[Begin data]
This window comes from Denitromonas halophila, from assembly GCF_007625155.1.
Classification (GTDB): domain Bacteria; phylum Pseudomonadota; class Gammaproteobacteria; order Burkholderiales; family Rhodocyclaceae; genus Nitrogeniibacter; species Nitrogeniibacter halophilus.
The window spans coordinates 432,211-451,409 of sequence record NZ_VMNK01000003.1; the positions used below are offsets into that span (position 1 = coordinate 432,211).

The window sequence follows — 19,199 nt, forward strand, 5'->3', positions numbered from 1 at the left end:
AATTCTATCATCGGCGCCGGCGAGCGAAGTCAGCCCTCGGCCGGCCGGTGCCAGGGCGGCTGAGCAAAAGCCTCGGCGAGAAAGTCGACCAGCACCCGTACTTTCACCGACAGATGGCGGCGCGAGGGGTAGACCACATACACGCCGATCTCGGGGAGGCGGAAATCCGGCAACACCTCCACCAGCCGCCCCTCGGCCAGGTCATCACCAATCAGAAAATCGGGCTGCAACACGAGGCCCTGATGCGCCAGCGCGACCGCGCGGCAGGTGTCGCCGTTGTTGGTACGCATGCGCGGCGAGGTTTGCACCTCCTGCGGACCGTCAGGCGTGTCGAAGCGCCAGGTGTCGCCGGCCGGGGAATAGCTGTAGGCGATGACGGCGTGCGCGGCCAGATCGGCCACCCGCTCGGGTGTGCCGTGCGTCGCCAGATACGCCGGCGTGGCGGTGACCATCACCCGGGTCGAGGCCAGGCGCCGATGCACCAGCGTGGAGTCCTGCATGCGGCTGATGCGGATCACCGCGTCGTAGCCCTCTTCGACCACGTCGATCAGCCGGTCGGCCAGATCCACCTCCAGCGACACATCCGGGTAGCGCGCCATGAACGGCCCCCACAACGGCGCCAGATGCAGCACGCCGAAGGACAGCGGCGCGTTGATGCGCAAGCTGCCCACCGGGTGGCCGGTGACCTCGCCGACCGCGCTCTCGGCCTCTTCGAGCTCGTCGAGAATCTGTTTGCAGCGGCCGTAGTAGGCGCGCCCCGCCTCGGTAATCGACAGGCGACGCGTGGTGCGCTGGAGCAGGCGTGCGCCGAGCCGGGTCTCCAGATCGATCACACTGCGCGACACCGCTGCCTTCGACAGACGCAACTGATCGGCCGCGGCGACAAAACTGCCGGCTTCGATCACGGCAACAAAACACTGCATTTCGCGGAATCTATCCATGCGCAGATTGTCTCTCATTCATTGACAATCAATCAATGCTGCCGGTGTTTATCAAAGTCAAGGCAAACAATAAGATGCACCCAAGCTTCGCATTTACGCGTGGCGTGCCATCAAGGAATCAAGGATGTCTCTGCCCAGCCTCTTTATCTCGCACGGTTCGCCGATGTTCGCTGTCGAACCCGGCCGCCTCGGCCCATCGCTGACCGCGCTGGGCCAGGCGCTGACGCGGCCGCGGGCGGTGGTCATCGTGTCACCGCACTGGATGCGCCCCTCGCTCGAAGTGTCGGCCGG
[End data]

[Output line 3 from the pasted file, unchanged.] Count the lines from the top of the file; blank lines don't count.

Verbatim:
The window spans coordinates 432,211-451,409 of sequence record NZ_VMNK01000003.1; the positions used below are offsets into that span (position 1 = coordinate 432,211).